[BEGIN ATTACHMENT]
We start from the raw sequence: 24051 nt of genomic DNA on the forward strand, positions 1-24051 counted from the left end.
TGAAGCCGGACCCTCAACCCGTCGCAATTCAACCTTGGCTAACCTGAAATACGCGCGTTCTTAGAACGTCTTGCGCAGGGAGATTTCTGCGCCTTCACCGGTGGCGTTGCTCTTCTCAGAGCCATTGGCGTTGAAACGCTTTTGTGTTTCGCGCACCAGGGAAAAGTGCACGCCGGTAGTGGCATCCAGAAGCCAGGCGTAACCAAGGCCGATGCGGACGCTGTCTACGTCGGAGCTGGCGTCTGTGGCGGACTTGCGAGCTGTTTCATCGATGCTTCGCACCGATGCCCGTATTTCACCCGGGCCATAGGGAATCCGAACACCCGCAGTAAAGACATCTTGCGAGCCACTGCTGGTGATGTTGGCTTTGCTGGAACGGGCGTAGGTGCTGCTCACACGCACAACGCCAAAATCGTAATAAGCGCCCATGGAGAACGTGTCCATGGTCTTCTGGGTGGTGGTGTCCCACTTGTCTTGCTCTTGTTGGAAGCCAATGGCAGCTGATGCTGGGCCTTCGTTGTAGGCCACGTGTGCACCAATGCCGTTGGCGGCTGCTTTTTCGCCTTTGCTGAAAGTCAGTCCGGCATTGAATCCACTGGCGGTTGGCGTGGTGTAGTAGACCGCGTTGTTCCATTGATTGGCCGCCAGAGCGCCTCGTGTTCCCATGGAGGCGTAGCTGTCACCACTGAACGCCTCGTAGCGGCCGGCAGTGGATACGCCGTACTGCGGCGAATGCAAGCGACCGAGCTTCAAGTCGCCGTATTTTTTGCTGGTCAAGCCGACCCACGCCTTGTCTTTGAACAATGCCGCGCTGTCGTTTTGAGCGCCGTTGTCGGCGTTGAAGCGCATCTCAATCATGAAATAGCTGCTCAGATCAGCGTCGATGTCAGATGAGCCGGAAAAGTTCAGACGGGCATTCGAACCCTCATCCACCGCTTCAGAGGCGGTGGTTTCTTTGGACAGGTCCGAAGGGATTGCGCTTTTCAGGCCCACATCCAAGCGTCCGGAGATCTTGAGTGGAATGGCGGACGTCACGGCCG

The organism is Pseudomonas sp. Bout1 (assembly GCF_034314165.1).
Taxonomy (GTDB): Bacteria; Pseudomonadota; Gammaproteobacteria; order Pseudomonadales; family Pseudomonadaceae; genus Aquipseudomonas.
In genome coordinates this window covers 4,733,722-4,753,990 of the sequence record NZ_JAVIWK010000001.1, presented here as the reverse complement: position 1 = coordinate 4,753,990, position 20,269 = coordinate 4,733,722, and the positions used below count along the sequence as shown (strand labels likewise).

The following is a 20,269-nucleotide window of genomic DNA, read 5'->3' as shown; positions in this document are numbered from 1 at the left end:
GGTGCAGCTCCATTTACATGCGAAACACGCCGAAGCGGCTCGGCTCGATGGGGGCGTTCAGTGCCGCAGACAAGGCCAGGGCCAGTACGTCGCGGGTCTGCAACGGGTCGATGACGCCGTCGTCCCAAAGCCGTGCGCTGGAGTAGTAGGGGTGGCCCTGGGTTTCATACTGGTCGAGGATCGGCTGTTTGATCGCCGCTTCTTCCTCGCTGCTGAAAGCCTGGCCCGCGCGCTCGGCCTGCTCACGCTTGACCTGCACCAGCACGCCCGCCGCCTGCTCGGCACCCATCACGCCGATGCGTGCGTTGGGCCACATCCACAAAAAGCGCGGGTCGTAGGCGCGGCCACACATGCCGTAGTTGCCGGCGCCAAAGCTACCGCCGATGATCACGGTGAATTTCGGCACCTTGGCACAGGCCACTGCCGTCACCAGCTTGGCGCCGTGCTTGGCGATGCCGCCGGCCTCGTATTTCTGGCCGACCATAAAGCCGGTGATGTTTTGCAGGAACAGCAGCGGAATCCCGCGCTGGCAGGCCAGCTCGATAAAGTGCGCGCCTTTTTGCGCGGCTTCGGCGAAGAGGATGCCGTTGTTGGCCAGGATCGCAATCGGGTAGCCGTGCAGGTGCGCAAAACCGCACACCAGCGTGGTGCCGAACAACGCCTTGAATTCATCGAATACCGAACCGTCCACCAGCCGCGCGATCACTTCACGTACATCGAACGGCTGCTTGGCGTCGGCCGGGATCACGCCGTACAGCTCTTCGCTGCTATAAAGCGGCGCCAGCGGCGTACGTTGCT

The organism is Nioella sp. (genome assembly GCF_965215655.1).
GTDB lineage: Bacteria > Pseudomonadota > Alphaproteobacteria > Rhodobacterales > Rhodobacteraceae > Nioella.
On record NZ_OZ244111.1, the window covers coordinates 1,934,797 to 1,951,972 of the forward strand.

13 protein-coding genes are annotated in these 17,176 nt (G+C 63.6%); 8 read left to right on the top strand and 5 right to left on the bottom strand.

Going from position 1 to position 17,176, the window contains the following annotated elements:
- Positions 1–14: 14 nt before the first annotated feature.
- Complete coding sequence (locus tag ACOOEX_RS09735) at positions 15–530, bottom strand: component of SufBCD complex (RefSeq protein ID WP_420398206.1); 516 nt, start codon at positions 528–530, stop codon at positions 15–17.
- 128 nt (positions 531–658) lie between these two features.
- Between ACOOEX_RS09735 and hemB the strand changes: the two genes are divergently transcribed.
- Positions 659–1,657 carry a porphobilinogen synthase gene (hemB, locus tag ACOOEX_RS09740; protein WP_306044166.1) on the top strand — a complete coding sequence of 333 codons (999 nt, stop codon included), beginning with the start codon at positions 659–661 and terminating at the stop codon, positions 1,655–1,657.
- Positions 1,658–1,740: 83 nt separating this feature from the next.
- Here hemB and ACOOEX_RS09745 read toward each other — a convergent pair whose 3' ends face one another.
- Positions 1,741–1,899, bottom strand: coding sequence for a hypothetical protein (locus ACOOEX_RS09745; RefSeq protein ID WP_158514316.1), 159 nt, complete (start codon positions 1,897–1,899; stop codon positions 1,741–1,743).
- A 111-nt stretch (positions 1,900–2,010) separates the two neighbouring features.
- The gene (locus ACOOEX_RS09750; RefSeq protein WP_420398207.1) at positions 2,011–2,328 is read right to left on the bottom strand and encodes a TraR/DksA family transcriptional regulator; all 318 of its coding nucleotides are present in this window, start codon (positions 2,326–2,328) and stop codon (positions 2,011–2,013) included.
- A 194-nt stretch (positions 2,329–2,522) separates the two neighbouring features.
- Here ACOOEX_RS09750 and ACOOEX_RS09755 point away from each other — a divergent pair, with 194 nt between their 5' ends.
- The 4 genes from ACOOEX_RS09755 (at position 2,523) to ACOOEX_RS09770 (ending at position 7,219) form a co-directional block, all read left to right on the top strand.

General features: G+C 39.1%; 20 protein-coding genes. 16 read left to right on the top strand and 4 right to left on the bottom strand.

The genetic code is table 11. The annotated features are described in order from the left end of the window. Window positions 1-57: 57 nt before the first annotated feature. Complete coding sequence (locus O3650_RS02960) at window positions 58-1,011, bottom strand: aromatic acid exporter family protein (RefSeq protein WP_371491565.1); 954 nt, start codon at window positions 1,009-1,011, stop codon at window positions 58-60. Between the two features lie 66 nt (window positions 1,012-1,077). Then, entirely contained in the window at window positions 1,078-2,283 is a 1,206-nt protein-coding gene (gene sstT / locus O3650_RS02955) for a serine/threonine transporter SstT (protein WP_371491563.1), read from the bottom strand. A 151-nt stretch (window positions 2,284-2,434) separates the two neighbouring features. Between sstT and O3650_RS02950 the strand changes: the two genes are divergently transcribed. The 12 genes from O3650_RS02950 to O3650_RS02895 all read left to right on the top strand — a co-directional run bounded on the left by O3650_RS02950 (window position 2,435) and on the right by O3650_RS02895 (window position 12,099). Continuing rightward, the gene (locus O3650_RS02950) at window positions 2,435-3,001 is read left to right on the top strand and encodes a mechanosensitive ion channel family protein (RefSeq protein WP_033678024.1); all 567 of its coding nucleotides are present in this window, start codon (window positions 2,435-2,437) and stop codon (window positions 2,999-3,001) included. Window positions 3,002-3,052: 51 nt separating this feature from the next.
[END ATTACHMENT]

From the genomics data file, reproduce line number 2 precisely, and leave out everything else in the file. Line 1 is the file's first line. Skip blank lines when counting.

TGAAGCCGGACCCTCAACCCGTCGCAATTCAACCTTGGCTAACCTGAAATACGCGCGTTCTTAGAACGTCTTGCGCAGGGAGATTTCTGCGCCTTCACCGGTGGCGTTGCTCTTCTCAGAGCCATTGGCGTTGAAACGCTTTTGTGTTTCGCGCACCAGGGAAAAGTGCACGCCGGTAGTGGCATCCAGAAGCCAGGCGTAACCAAGGCCGATGCGGACGCTGTCTACGTCGGAGCTGGCGTCTGTGGCGGACTTGCGAGCTGTTTCATCGATGCTTCGCACCGATGCCCGTATTTCACCCGGGCCATAGGGAATCCGAACACCCGCAGTAAAGACATCTTGCGAGCCACTGCTGGTGATGTTGGCTTTGCTGGAACGGGCGTAGGTGCTGCTCACACGCACAACGCCAAAATCGTAATAAGCGCCCATGGAGAACGTGTCCATGGTCTTCTGGGTGGTGGTGTCCCACTTGTCTTGCTCTTGTTGGAAGCCAATGGCAGCTGATGCTGGGCCTTCGTTGTAGGCCACGTGTGCACCAATGCCGTTGGCGGCTGCTTTTTCGCCTTTGCTGAAAGTCAGTCCGGCATTGAATCCACTGGCGGTTGGCGTGGTGTAGTAGACCGCGTTGTTCCATTGATTGGCCGCCAGAGCGCCTCGTGTTCCCATGGAGGCGTAGCTGTCACCACTGAACGCCTCGTAGCGGCCGGCAGTGGATACGCCGTACTGCGGCGAATGCAAGCGACCGAGCTTCAAGTCGCCGTATTTTTTGCTGGTCAAGCCGACCCACGCCTTGTCTTTGAACAATGCCGCGCTGTCGTTTTGAGCGCCGTTGTCGGCGTTGAAGCGCATCTCAATCATGAAATAGCTGCTCAGATCAGCGTCGATGTCAGATGAGCCGGAAAAGTTCAGACGGGCATTCGAACCCTCATCCACCGCTTCAGAGGCGGTGGTTTCTTTGGACAGGTCCGAAGGGATTGCGCTTTTCAGGCCCACATCCAAGCGTCCGGAGATCTTGAGTGGAATGGCGGACGTCACGGCCG